See You Tomorrow, Charles

See You Tomorrow, Charles


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See You Tomorrow, Charles by Miriam Cohen, Lillian Hoban

Charles is the new boy in the first-grade class, and he is blind. His classmates want to be helpful. Should they protect Charles or treat him like everybody else? No one knows for sure.

Then one day Danny, Charles, and Anna Maria get into trouble. Can Charles take charge and help his friends?

Product Details

ISBN-13: 9780440411512
Publisher: Random House Children's Books
Publication date: 05/12/1997
Edition description: REPRINT
Pages: 32
Product dimensions: 7.82(w) x 6.99(h) x 0.21(d)
Lexile: 390L (what's this?)

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See You Tomorrow, Charles 4 out of 5 based on 0 ratings. 1 reviews.
Anonymous More than 1 year ago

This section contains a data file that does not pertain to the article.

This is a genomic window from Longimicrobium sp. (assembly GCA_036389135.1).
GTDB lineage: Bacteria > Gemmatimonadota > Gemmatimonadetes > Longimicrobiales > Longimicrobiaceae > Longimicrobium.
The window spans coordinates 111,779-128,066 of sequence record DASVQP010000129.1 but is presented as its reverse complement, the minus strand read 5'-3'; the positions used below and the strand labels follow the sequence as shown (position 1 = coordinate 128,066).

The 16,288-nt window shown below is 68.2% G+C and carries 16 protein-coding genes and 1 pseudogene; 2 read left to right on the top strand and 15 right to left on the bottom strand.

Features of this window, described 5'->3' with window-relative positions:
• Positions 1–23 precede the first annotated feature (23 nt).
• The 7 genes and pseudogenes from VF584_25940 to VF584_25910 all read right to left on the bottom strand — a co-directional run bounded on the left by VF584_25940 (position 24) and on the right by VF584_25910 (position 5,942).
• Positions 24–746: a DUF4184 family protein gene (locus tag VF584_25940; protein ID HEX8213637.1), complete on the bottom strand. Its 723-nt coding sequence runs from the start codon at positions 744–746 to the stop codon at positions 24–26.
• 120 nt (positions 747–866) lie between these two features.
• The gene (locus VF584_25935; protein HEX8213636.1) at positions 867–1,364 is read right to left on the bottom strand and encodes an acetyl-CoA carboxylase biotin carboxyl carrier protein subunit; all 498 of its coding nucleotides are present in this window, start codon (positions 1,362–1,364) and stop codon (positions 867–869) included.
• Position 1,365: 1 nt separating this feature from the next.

See You Tomorrow Charles The children’s reading book, See You Tomorrow Charles, is a short story for beginning readers which features a student that has a visual impairment. The other students eagerly welcome him into the classroom. While the students decide to treat Charles like everyone else, an authors attempt to show inclusion, it seems that they can’t help but single him out. One student exclaims how impressed they are that Charles can feed himself. Throughout the story, the students discuss Charles as if he’s not in the room, let alone standing right beside them. Charles participates in math class as well as art class in the story. In illustrating Charles’ abilities in excelling at art and math, the book shows how inclusion can be beneficial for both the student with a disability and as well other students that are not familiar with disabilities. All the students were impressed at Charles abilities to accomplish these activities as well as him being able to “read with his fingers.” In my own classroom, this book could be helpful in illustrating the importance of allowing every student’s strengths to shine. No student should be judged based on pre conceived notions, but praised for their individual accomplishments. As a future teacher, one of my goals is to encourage all types of students in order for them to reach their maximum potential. One thing that this book could definitely improve on would be its effectiveness in addressing certain stereotypes that surround the visually impaired. For example, when asked how Charles would be able to recognize Superman if her ever met him, Charles replied that he had already met Superman, and that he knew it was Superman because he smelled super strong. I understand that certain senses can grow in strength in the absence of another, but describing things as smelling like they’re strong is a bit much. While this book can be cute, it’s not a book that I would turn to in order to teach students about visual impairments.